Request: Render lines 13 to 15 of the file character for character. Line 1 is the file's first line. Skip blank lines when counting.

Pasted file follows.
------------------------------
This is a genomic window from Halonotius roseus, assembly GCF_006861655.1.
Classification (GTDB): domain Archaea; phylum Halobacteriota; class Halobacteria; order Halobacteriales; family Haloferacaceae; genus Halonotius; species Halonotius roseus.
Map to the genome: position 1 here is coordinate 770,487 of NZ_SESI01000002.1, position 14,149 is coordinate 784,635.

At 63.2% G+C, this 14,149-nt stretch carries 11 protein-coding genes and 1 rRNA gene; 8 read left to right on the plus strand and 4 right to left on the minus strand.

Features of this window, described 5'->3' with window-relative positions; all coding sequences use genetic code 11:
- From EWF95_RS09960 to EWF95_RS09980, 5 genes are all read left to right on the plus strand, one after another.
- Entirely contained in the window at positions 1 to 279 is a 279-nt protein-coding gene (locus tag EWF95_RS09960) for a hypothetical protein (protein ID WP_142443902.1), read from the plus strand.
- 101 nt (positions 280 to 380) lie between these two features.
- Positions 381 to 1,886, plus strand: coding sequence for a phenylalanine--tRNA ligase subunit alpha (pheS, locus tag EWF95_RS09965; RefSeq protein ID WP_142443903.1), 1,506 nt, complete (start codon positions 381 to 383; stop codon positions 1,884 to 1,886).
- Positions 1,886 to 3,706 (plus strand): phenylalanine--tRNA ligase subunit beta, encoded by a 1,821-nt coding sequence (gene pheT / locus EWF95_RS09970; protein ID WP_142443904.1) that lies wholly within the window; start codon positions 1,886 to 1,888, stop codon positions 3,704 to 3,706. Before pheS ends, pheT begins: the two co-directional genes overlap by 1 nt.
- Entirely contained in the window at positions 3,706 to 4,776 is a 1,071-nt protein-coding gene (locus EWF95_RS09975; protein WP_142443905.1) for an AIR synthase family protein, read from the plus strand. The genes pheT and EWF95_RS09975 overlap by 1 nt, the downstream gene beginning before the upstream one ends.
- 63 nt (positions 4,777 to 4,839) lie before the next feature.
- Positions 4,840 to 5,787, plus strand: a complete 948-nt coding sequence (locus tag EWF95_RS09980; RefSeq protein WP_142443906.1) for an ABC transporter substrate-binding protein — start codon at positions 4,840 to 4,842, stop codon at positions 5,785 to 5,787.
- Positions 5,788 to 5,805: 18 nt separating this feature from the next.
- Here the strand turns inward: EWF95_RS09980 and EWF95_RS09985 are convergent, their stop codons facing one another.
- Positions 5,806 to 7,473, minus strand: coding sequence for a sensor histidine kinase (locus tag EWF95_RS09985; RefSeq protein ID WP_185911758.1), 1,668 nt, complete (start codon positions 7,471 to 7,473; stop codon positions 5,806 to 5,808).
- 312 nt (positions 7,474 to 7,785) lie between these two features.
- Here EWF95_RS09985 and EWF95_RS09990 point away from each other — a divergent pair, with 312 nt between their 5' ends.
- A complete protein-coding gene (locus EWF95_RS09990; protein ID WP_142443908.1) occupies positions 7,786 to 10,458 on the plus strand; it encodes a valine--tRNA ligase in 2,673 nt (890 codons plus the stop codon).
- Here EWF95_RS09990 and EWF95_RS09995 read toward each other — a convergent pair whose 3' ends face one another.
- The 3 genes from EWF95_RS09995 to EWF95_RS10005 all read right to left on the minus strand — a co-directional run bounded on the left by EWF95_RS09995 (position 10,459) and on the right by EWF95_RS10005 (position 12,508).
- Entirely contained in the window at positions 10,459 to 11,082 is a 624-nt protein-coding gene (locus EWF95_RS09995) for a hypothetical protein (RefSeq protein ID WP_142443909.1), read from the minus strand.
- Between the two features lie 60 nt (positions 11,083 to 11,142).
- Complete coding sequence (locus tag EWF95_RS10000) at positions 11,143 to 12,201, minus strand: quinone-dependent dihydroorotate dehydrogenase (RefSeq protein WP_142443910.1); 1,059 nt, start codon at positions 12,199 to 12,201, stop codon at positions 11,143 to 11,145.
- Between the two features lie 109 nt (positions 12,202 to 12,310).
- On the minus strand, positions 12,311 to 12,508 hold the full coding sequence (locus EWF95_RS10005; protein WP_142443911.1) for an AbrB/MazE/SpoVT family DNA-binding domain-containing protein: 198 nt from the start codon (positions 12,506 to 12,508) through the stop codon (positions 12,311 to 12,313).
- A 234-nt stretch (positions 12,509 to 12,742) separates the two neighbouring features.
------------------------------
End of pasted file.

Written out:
- Positions 4,840 to 5,787, plus strand: a complete 948-nt coding sequence (locus tag EWF95_RS09980; RefSeq protein WP_142443906.1) for an ABC transporter substrate-binding protein — start codon at positions 4,840 to 4,842, stop codon at positions 5,785 to 5,787.
- Positions 5,788 to 5,805: 18 nt separating this feature from the next.
- Here the strand turns inward: EWF95_RS09980 and EWF95_RS09985 are convergent, their stop codons facing one another.